Vladimir Klyuev, Martin Mühleisen, and Tamim Bayoumi
Published Date:
October 2007
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Vladimir Klyuev

Over the last decade, Canada has enjoyed robust GDP growth, declining unemployment, low and stable inflation, and a string of fiscal and current account surpluses. These outcomes are largely the result of sound macroeconomic policies and a favorable external environment. This book analyzes Canada’s recent economic success, drawing together analyses conducted by IMF staff members. The book outlines the effects of recent fiscal, monetary, and financial policies and examines the economy’s salient features, including its close trade integration with the United States, its large commodity sector, and its decentralization and regional diversity.

Part I of this paper assesses Canada’s macroeconomic environment, including factors underlying the business cycle, the macroeconomic implications of Canada’s energy sector, and the interrelationships between Canada and the United States. Part II takes a closer look at Canada’s fiscal policies, including a comparison of Canadian budget forecasts with those of other industrial countries, an examination of the results of pension reform, and the opportunities for tax reduction afforded by Canada’s fiscal surpluses. Part III explores Canada’s monetary and financial policy environment by outlining the positive results of Canada’s long experience with inflation targeting (IT), reviewing the evolution of the monetary policy transmission mechanism since the 1990s, and examining Canada’s banking system and the implications for competition and financial stability. It is based largely on background work conducted by IMF staff in the context of annual bilateral consultations with Canada. While some of the frameworks (for example, fiscal) have evolved, and some analysis may not be based on the most recent data, the underlying messages remain relevant.

Macroeconomic Environment

Canada is an open economy whose trade is dominated by the United States. Kose (2004) finds that Canadian-U.S. free trade agreements have substantially increased trade and financial flows while increasing business-cycle synchronicity. In Section I of this paper, Alejandro Justiniano uses factor analysis to demonstrate that the U.S. business cycle explains about half the variation in Canada’s real GDP and industrial production.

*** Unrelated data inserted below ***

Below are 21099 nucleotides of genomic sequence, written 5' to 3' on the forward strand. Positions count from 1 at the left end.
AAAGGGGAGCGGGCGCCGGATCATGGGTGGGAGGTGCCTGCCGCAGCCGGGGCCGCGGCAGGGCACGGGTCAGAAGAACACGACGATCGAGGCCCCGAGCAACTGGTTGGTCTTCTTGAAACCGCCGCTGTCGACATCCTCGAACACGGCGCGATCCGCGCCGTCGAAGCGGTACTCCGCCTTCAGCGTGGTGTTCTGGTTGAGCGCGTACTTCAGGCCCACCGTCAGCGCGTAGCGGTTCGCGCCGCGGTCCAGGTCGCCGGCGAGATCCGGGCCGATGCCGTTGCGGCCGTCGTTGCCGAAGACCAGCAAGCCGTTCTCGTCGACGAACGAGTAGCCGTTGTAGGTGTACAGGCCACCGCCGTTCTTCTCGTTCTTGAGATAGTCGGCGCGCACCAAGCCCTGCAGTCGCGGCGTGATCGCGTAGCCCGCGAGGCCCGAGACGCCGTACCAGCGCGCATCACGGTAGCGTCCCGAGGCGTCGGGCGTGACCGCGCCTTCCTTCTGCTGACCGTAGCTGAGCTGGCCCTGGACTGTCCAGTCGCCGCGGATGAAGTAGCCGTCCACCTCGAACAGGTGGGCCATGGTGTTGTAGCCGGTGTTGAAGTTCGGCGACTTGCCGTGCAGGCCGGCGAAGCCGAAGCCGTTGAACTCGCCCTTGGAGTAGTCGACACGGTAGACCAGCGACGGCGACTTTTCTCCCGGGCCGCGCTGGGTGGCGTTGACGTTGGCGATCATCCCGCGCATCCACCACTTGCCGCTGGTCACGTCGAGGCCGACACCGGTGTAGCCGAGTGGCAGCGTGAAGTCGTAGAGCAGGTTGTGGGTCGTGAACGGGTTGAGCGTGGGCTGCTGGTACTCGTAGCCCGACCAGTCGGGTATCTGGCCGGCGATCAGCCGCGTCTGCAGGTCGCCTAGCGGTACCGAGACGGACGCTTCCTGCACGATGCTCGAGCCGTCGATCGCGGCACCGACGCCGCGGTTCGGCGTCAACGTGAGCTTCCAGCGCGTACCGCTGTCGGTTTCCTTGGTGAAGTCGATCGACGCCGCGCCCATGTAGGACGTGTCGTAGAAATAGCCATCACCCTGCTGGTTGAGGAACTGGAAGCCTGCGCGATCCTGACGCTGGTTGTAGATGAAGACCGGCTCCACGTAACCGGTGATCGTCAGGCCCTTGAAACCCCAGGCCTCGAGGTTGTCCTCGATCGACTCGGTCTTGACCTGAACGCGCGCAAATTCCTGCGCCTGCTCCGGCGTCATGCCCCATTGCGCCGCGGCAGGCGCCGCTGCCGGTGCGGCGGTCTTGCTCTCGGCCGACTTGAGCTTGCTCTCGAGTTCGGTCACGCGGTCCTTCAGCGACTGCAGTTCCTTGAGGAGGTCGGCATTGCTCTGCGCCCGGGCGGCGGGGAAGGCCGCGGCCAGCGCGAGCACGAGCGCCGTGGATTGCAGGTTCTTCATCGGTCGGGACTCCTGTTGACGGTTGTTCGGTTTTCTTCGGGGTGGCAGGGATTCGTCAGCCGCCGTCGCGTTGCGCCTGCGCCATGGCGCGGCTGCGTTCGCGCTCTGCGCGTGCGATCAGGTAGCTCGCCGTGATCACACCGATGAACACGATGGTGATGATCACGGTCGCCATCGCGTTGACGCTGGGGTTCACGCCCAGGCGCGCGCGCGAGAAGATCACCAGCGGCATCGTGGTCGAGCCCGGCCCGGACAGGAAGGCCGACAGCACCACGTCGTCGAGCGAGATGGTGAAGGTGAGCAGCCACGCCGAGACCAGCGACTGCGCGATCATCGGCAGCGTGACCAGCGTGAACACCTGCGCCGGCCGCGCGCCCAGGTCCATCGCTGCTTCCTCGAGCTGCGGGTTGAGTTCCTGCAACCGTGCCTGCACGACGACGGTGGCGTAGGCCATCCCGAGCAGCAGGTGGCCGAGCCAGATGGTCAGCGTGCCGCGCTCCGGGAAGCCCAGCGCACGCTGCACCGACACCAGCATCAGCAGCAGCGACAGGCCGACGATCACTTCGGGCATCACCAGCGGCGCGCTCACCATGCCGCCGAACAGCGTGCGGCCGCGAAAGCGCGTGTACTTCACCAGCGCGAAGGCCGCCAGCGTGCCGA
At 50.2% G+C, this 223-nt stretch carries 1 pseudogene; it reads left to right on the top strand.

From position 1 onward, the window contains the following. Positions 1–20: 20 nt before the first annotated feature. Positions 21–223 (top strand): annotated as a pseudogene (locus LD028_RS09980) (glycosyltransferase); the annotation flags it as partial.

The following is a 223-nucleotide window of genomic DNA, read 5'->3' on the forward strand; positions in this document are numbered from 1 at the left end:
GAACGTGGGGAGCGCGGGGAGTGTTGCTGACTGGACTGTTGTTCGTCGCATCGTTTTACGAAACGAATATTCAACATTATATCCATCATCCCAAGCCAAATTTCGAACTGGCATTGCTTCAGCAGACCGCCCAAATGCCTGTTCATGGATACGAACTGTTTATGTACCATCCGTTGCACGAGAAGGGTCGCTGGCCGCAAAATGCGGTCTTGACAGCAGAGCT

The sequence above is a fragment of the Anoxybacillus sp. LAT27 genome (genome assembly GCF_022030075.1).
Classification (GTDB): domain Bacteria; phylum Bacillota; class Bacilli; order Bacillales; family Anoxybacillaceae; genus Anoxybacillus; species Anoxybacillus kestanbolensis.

Canada’s impressive GDP growth over the last decade despite somewhat lackluster productivity performance is explained by a substantial rise in labor force participation, particularly among women. Tsounta (2006) finds that reforms in the Canadian tax and benefit system in the mid-1990s account for at least a third of the observed increase in female participation during 1995–2001.

Since the early 1980s, Canada, like the United States, has experienced a secular decline in the household saving rate. Faulkner-MacDonagh (2004) estimates a long-run relationship between the saving rate and household net worth, inflation, interest rates, and government spending and finds this decline reflects improvement in the fiscal balance, success in fighting inflation, and increases in households’ net worth. Klyuev and Mills (2006), using an error-correction framework on saving behavior in four Anglo-Saxon economies, find that, in contrast to the experience in the United States, the decline in the Canadian household saving rate in recent years has not coincided with a rise in home-equity withdrawal.

Canada’s large commodity sector makes the country susceptible to terms of trade shocks that spill over into the Canadian dollar—its “commodity currency”— which has appreciated strongly in recent years as oil and other commodity prices have soared. Lee and Mühleisen (2004) argue that this appreciation has largely been in line with the fundamentals. In Section II of this paper, Tamim Bayoumi and Martin Mühleisen reinforce this assessment and, in particular, argue that the relationship between the Canadian dollar and energy prices has tightened over time, reflecting the growing importance of net energy exports.

Section III explores the deep interrelationships between the Canadian and U.S. economies. One of Canada’s challenges is its regionally specialized economy, with manufacturing concentrated in the central provinces and raw materials production elsewhere. In the first segment of this section, Vladimir Klyuev and Rodolfo Luzio find that, despite some convergence over the last decade, Canadian regions are still significantly more diverse than their U.S. counterparts in terms of industrial structure and their responses to macroeconomic shocks.